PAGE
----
Openwave: More encrypted traffic on the way to snarl operator networks

According to software developer Openwave Mobility, encrypted data now makes up 60 percent of mobile network traffic and, if trends continue, will make up 80 percent of that traffic in some regions within the next year. The company said this is posing a real problem for network optimization, as carriers are unable to pinpoint users' needs thanks to encryption.

The problem "is now one of the biggest areas of concern for mobile network operators as sites such as Google, Facebook and Wikipedia use HTTPS encrypted protocols," Openwave said in a press release.

The company attributed the trend to rising concerns over digital information security in recent years, saying that this boom has put a strain on carriers.

"The dangers with encrypted traffic are very real," said John Giere, CEO of Openwave Mobility. "Only a couple of years ago, it was mainly emails and financial data that were encrypted. Thanks to what some people call the 'Edward Snowden effect,' content providers are adopting ever-deeper encryption. Even YouTube videos are now delivered over HTTPS protocols. So, the higher the number of videos being consumed by subscribers, the bigger the headache."

Because of the massive amount of encrypted information being sent, Giere encouraged carriers to look into optimization solutions that work in the TCP/IP and application layers.

"There are solutions that can identify bandwidth-hungry objects, even when encrypted, and achieve 50 percent data savings on HD video, audio and apps," Giere said. "Best of all, they do not compromise subscriber privacy."

The lack of optimization could have serious consequences, as an Openwave-commissioned independent study found video buffering to be a huge source of customer dissatisfaction. The study, conducted by Censuswide in both the U.S. and U.K. of more than 2,000 iPhone users, showed that 59 percent of subscribers will abandon a mobile video that doesn't load within 15 seconds, while 19 percent will wait only five seconds for a video to buffer.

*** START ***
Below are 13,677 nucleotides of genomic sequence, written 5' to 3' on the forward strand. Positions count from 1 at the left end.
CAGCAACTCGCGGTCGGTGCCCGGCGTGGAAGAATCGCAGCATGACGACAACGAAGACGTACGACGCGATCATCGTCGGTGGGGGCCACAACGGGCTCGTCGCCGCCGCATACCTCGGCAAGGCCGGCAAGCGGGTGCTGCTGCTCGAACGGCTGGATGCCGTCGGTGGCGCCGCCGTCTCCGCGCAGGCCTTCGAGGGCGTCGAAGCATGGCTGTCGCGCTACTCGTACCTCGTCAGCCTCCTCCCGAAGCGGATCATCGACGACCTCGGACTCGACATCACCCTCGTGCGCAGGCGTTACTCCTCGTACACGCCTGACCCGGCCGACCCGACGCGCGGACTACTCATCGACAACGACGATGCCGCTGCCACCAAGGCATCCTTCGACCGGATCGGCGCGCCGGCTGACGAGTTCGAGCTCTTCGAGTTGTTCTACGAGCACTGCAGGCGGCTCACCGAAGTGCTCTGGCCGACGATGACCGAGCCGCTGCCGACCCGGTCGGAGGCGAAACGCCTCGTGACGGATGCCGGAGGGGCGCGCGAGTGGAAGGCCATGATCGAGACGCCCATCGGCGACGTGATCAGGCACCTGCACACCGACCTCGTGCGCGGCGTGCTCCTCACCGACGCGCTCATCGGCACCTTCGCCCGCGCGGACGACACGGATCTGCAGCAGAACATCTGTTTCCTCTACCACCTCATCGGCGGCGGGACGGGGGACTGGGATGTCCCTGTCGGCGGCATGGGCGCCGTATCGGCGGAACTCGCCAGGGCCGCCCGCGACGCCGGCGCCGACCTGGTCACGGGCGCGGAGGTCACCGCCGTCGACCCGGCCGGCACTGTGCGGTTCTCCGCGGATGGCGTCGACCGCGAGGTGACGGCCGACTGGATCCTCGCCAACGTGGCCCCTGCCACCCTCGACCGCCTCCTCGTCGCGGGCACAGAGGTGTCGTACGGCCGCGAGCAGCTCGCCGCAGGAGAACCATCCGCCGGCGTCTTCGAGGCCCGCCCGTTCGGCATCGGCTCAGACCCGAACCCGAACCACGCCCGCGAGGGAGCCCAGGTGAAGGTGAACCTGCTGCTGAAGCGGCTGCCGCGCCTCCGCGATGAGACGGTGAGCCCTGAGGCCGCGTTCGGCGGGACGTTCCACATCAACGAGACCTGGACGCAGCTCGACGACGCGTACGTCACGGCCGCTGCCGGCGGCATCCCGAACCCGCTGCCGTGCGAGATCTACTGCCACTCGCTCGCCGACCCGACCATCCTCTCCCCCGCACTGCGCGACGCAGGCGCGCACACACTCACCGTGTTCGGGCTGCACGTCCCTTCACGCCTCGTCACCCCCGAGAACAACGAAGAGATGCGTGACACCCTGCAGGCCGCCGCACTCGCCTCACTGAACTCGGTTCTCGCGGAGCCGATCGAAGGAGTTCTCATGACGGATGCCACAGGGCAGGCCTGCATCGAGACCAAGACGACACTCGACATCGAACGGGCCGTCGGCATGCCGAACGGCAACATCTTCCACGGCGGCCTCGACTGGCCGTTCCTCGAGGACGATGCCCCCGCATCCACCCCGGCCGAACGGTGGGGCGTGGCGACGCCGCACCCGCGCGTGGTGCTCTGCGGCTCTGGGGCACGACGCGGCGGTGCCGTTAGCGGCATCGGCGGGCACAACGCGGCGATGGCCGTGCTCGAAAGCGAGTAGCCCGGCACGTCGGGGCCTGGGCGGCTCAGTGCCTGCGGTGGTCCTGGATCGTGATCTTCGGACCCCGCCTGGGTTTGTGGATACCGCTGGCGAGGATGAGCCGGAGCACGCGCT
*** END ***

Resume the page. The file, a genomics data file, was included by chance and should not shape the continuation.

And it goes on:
While pushing optimization software is in Openwave's best interest, analysts have agreed that carriers need to look for streamlining solutions.

"Mobile operators should take Openwave Mobility's findings seriously," said Joe Hoffman, vice president of strategic technology at ABI Research. "Our research shows that 70 percent of operators worldwide do not have a coherent web and video optimization strategy. If just one-third of operators implemented solutions such as Openwave Mobility's, then the combined effect over the next five years from churn and capex reduction with ARPU elevation would move the needle US$ 30 billion into the black."

Across millennial and Baby Boomer generations, 39 percent of subscribers expressed an interest in paying extra for guaranteed high-quality video delivery, a figure which Openwave's Giere said means "operators are leaving money on the table" when it comes to streamlining network delivery.

For more:
- see Openwave's release
- see this VanillaPlus article

Related articles:
iPhone users cite video buffering as biggest annoyance
Navy research could make wireless networks faster, increase capacity
Openwave, Sandvine hook up on policy enforcement and engagement
Sandvine: Streaming video invading mobile networks

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